| shaking screens with various sizes of perforations. The
coal is hand picked on five travelling tables with lowering
ends to prevent or reduce breakage at the waggons. The dross
is carried from all the screens by a scraper conveyor to the
elevator pit, from whence it is raised by an elevator capable
of raising 50 tons per hour. It is then divided into six sizes
by a revolving riddle composed of perforated steel plates,
the perforations being kept open by means of a blower. Five
sizes of dross are washed in " bash " tanks and
delivered into hoppers, the unwashed "gum" being
conveyed to the boiler dross-hole by a scraper conveyor. Provision
is also made for loading large and small coal into carts by
means of three coal screens and four hoppers for washed dross.
Composition brick, fire brick, covers, blocks, pipes, traps,
vent linings, chimney cans, and fancy ware are made from the
blaes and fire-clay drawn from the colliery. These are all
hand made, except the pipes and vent linings which are made
by a Titley pipe machine having a cylinder 42 inches in diameter.
The green ware is all steam dried and burnt in circular arid
At the harbour provision is made for loading and disloading
vessels either afloat or on the ground. One of the berths
is furnished with a movable shoot so that steamers may be
loaded and bunkered without being shifted. The capacity of
this shoot is about 90 tons per hour.
All the surface plant, the brickwork, office, and harbour
are lighted by electricity. The installation consists of a
Silvertown dynamo with an output of 370 amperes at 60 volts
at 460 revolutions per minute. There are 10 arc lamps and
160 incandescent lamps. This plant is driven by a 13-inch
cylinder engine with a 3-feet stroke running at the rate of
60 revolutions per minute.
There are about 250 workmen's houses connected with the colliery,
another block of thirty-two newly erected, and more in course
of construction. These recently built are two-storied, two-roomed
houses of brick.
Salt Making, 1189—King David's Grant—Increase of Salt Works—
Complete Description of Salt Making in the Early Centuries—Salt
Smuggling—The Bludewife—Bamboozling the Ganger—Sandy Hewit,
the Cockenzie Salt Smuggler, and how he did it—Repeal of the
Salt Duty— Price of Salt—From an Edinburgh Source.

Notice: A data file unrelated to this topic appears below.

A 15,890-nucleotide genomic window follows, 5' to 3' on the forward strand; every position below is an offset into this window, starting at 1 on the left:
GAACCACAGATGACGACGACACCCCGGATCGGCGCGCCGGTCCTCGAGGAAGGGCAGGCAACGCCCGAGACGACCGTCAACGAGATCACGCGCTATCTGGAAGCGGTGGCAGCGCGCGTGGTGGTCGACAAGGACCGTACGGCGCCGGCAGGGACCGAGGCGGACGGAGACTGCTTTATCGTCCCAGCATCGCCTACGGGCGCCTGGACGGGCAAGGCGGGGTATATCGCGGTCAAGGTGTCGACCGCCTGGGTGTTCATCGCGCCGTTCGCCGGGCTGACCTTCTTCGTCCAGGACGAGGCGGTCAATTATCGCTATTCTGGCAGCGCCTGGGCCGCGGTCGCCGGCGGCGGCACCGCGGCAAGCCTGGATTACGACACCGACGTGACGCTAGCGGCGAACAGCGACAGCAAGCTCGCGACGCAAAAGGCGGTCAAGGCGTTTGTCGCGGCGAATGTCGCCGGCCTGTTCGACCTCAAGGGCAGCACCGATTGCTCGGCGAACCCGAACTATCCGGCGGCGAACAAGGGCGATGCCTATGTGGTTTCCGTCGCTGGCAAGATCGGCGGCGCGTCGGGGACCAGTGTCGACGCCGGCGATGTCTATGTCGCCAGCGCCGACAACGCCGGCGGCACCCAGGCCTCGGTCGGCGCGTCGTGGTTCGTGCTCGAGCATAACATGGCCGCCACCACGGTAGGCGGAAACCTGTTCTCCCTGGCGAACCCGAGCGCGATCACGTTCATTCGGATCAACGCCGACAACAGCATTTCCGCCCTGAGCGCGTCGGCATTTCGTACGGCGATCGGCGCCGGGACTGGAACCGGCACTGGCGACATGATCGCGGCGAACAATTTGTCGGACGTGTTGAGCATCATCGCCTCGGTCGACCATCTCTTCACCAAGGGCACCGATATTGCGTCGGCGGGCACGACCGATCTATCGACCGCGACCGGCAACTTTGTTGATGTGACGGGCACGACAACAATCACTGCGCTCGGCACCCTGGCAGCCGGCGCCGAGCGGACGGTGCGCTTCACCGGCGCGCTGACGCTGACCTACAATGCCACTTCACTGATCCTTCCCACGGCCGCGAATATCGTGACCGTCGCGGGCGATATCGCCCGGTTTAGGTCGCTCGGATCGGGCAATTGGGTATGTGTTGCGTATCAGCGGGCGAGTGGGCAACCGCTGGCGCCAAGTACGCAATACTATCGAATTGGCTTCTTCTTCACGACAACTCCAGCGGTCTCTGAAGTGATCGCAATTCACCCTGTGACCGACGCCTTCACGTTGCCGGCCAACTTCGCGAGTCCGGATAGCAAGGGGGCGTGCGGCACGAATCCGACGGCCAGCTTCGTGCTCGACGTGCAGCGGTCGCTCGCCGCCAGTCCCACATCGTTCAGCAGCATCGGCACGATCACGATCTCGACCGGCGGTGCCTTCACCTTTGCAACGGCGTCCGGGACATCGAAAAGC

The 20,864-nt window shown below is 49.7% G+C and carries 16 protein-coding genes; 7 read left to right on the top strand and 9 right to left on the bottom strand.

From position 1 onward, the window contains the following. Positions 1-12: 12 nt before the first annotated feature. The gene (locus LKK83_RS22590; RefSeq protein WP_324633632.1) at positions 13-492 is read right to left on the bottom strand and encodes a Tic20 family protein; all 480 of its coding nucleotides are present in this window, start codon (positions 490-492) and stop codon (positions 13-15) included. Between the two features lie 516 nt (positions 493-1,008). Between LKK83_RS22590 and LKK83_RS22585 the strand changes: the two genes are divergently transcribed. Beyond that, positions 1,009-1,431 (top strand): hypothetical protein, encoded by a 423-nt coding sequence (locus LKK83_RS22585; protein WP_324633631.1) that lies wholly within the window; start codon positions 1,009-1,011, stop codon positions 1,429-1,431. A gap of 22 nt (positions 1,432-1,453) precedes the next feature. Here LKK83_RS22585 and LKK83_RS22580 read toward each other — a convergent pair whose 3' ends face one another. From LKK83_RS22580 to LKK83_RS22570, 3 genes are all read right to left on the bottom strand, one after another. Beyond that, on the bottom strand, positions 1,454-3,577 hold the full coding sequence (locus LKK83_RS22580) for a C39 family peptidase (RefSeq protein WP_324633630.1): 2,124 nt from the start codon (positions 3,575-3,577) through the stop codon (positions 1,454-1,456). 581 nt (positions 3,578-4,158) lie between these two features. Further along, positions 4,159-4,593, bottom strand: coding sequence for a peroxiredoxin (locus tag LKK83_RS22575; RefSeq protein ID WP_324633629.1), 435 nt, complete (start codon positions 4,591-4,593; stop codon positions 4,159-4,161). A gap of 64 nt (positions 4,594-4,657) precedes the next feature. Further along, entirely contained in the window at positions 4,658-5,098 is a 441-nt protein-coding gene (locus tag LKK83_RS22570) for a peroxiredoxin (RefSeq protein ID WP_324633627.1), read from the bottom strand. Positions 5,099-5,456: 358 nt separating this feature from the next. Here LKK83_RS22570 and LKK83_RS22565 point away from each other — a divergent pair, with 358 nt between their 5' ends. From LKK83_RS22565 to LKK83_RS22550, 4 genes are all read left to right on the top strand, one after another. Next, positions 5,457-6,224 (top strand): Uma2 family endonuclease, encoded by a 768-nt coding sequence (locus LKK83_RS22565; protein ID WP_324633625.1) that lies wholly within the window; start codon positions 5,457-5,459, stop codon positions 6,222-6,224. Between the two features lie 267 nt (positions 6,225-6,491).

THE manufacture of salt, like the digging of coal, began at
a very early period in this locality. We have already referred
to charters emanating from De Quincy of Winton and Tranent,
wherein he granted the monks of Newbattle a footing at Preston
in 1184, where they formed a home and did not delay to set
their house in order, for soon we find them not only with
their sheep in the meadows and their hands at the plough,
but, so early as the year 1198, we find this same religious
order busily engaged in the art of making salt.
At what period the monks of Newbattle ceased from their labours
as manufacturers of salt at Prieststown would now be difficult
to determine. Very likely it would be during Reformation times.
No doubt the salters would take unto themselves wives from
among the fisher folks, and perhaps we have a direct line
of continuance down through all these years to our no less
worthy labourers at the salt pans of the present day.
That it has, however, been a never ceasing branch of industry
in the village since that early date may readily be taken
for granted. Some two centuries later we have information
to the effect that there were no less than ten salt works
belonging to the town, and that they were capable of producing
between 800 and 900 bushels of salt per week.
In an old MS. we find a curious fragment under the heading
" Prestonpans. " It says, " King David I.,
among other places, granted them two salt pans Out in the
Forth, but, " continues the writer, " whether these
were here or elsewhere